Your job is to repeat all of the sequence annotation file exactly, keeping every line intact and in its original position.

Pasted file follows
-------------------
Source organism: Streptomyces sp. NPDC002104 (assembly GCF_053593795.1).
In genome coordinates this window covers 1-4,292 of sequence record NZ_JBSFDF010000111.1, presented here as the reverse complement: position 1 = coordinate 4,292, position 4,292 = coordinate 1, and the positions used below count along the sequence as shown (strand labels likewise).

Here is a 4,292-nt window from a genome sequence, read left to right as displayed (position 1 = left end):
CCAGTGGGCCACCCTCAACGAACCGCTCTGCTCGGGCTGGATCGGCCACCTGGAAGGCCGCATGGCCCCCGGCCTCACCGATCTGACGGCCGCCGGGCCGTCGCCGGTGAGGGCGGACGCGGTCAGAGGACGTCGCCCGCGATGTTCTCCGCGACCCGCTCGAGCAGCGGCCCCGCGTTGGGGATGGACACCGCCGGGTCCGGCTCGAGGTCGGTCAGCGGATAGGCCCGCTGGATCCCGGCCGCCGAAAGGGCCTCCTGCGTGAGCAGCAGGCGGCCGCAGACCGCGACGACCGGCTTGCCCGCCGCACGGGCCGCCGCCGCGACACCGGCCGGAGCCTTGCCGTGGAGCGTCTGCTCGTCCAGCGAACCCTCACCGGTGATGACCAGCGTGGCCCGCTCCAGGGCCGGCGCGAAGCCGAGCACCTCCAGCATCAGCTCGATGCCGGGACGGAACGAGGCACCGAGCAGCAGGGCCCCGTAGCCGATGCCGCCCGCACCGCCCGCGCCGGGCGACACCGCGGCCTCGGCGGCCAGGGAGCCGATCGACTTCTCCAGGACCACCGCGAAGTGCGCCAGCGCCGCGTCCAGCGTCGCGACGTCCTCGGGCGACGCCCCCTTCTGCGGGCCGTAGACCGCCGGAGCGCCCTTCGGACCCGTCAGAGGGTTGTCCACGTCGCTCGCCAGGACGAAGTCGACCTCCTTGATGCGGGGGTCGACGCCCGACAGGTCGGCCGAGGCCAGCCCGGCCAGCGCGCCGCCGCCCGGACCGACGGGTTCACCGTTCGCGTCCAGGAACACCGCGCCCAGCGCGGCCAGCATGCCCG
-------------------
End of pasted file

Source organism: Streptomyces sp. NPDC002104 (assembly GCF_053593795.1).
In genome coordinates this window covers 1-4,292 of sequence record NZ_JBSFDF010000111.1, presented here as the reverse complement: position 1 = coordinate 4,292, position 4,292 = coordinate 1, and the positions used below count along the sequence as shown (strand labels likewise).

Here is a 4,292-nt window from a genome sequence, read left to right as displayed (position 1 = left end):
CCAGTGGGCCACCCTCAACGAACCGCTCTGCTCGGGCTGGATCGGCCACCTGGAAGGCCGCATGGCCCCCGGCCTCACCGATCTGACGGCCGCCGGGCCGTCGCCGGTGAGGGCGGACGCGGTCAGAGGACGTCGCCCGCGATGTTCTCCGCGACCCGCTCGAGCAGCGGCCCCGCGTTGGGGATGGACACCGCCGGGTCCGGCTCGAGGTCGGTCAGCGGATAGGCCCGCTGGATCCCGGCCGCCGAAAGGGCCTCCTGCGTGAGCAGCAGGCGGCCGCAGACCGCGACGACCGGCTTGCCCGCCGCACGGGCCGCCGCCGCGACACCGGCCGGAGCCTTGCCGTGGAGCGTCTGCTCGTCCAGCGAACCCTCACCGGTGATGACCAGCGTGGCCCGCTCCAGGGCCGGCGCGAAGCCGAGCACCTCCAGCATCAGCTCGATGCCGGGACGGAACGAGGCACCGAGCAGCAGGGCCCCGTAGCCGATGCCGCCCGCACCGCCCGCGCCGGGCGACACCGCGGCCTCGGCGGCCAGGGAGCCGATCGACTTCTCCAGGACCACCGCGAAGTGCGCCAGCGCCGCGTCCAGCGTCGCGACGTCCTCGGGCGACGCCCCCTTCTGCGGGCCGTAGACCGCCGGAGCGCCCTTCGGACCCGTCAGAGGGTTGTCCACGTCGCTCGCCAGGACGAAGTCGACCTCCTTGATGCGGGGGTCGACGCCCGACAGGTCGGCCGAGGCCAGCCCGGCCAGCGCGCCGCCGCCCGGACCGACGGGTTCACCGTTCGCGTCCAGGAACACCGCGCCCAGCGCGGCCAGCATGCCCG